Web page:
(Please re-post)Less than 20 car companies applied for $25 BILLION DOLLARS in taxpayer money managed by a certain smug group of people at DOE in order to get loans to make green cars for Americans. This was not all of DOE that did bad things, just a private cadre of men.There was enough money to help every single one of the car companies that applied. The administrators applied their interpretations of the law in order to benefit the large lobby group-related firms and avoided every one of the“unconnected”independent American companies.The amount of lobby and influence money spent is in direct ratio to the amount of money awarded.The smaller companies, due to lower overhead, could have dramatically more productive results with the money than the large burdened companies yet the money was given out based on political career advantages for the administrators rather technology advantages for America. All of the people that reviewed the applications had political and financial connections to GM, Ford, Chrysler and the large Detroit recipients.Each of those smaller American companies had technology and resources that presented a strong economic threat, if they got the loans, to the large politically connected companies that did receive funds.Some of the companies that have gotten money have backed out of making the electric cars they said they would make. But they still get to keep the money.The Section 136 Law was created by the lobbyists for GM, Ford & Chrysler when they saw that they were about to go bankrupt and wanted to tap into additional taxpayer dollars by claiming the money was going to be used for electric cars in order to win rapid support for Section 136 by tugging at heartstrings. In retrospect, the money mostly went to gasoline car projects. Multiple public hearings have already shown the sister loan guarantee program to have been a failed program via intentional delays, the head was fired and replaced & massive complaints have been filed by many.Some of the companies that got the money have already wasted more money than other companies applied for as their total request.Some of the companies that got taxpayer loan money are not even American companies and/or are doing their manufacturing offshore with non-American employees.Those who got the money had to fill out little, or no, paperwork, went through little, or no, review and were connected to the DOE people who gave them the money. Those who they wanted to keep out were forced to jump through more hoops, were slow-tracked in review and had no connections.The decision about who would get money was made in 2008 by a private group who then pretended there was a lengthy review throughout 2009 but in fact, the money was pre-wired for a select few.All of the things that the rejected small companies (who did not pay lobby fees) were rejected for, were the same things that the insider big companies were doing.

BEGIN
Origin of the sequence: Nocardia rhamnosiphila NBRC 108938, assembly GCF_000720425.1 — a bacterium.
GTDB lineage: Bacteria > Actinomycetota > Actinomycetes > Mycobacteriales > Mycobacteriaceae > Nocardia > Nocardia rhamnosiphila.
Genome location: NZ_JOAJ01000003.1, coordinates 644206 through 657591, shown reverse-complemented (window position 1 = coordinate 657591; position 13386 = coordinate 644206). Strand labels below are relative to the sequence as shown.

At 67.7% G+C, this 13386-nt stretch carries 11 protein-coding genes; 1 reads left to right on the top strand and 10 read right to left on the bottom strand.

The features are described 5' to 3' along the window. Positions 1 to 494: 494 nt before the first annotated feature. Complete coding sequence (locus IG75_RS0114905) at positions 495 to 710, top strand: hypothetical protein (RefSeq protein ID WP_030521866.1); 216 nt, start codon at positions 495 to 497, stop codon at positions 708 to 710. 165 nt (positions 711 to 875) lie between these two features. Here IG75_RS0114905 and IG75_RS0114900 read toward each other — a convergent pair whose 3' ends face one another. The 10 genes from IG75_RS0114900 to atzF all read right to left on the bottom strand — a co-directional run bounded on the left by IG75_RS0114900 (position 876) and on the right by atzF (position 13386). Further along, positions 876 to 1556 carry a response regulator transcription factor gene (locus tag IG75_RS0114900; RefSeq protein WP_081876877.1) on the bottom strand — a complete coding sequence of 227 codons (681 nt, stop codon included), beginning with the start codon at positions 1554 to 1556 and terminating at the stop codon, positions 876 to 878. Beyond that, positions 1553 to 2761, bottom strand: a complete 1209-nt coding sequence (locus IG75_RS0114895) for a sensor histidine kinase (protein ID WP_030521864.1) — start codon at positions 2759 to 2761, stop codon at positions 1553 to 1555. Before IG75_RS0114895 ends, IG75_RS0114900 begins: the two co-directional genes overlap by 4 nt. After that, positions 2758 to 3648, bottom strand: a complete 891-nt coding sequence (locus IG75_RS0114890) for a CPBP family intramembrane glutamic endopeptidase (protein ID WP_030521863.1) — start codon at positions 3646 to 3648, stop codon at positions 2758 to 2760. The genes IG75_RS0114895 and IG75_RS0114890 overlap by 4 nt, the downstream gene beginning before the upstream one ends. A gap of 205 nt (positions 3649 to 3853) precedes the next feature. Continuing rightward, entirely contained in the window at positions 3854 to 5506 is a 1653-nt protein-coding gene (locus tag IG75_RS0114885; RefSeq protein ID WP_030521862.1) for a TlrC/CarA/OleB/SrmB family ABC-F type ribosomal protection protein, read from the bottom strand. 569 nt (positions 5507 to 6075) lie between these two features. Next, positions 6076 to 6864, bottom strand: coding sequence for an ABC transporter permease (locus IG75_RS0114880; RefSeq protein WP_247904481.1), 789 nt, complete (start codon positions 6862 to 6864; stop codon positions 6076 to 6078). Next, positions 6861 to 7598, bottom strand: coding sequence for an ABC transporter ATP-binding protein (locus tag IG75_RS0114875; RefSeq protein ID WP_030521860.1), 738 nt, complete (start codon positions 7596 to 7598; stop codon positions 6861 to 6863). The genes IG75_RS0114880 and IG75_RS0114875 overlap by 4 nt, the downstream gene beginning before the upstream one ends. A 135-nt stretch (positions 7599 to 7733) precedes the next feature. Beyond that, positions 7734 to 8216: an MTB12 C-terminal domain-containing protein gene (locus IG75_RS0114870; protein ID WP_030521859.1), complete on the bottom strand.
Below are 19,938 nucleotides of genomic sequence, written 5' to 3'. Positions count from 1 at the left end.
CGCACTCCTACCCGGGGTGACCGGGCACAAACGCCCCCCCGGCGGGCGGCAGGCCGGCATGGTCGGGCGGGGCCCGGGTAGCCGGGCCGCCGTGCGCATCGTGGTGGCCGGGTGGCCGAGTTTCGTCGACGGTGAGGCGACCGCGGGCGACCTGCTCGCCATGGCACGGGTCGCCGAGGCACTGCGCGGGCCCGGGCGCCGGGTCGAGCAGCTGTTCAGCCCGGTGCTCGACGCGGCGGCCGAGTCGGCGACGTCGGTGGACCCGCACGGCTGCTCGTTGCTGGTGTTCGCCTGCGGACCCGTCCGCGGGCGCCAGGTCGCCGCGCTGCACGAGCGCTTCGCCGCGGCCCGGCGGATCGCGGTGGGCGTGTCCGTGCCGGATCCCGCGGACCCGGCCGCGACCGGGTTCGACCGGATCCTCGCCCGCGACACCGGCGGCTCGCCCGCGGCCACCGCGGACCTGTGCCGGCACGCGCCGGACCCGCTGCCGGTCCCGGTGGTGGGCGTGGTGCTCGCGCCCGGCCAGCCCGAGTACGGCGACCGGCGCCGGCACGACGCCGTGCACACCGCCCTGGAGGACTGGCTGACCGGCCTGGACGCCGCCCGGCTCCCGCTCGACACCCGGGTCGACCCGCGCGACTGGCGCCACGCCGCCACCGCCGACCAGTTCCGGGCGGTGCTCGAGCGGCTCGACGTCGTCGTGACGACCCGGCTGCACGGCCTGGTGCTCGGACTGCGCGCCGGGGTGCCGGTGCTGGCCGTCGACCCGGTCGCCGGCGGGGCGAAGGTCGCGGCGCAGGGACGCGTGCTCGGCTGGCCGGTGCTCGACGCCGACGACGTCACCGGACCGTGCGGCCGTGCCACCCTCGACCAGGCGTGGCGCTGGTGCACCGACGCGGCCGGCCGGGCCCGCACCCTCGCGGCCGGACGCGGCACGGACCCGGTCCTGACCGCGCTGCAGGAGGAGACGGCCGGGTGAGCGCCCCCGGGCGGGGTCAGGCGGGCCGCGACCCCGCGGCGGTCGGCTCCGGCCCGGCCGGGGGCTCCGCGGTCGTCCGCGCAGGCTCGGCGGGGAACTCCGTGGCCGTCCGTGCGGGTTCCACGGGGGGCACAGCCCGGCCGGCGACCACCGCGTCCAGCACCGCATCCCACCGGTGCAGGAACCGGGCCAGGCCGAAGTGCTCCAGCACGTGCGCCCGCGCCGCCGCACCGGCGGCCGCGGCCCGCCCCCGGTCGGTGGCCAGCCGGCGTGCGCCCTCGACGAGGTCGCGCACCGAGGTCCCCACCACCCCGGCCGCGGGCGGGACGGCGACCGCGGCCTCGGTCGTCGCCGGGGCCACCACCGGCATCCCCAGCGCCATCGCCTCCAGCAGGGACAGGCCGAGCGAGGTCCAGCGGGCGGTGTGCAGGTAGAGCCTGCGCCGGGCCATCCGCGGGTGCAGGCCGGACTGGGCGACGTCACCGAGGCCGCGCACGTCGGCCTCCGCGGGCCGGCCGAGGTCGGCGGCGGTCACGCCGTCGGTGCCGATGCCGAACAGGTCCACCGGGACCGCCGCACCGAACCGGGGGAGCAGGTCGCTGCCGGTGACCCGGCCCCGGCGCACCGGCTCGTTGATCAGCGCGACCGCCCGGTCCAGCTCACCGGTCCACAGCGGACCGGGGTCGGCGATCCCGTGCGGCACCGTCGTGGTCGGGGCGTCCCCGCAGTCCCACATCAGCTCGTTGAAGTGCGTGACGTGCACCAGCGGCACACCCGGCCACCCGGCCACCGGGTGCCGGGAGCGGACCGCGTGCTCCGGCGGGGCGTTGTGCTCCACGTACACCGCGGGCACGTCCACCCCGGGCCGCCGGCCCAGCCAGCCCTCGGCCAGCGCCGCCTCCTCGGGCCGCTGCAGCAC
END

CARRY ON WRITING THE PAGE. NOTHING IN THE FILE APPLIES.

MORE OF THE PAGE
2. Anonymous
    Anonymous says:

    It will be interesting to see how many customers actually line up to by plug in hybrids or EV's. If gas remains below 3 bucks a gallon and the economy is still weak, can't see them selling too many.

  3. contract hire
    contract hire says:

    I really do hope that more of these electric cars come out and get the mile rage and the speed sorted. I think the one problem with them is what happens when you run out of power, how do you recharge it quickly? One other thing is going to be price as a lot of people may not be able to afford electric cars so unless there are ways to get them on contract hire a lot of people won't get them Other than that though I think they are coming along great and hopefully will be here in time to help save the planet.

  4. Tom
    Tom says:

    Well, I'm glad to see that GM made it on the list. I like GM cars, and trucks, but I hate the fact that they took advantage of the American people, and the government. Not to mention the lack of wheelchair accessible vehicles that they have. It surprises me that they moved onto electric cars so quick though. At first they seemed content on continuing to do what they have been doing. Making cars with good miles per gallon. There press conferences were always very shady too. Good vehicles, bad people I guess.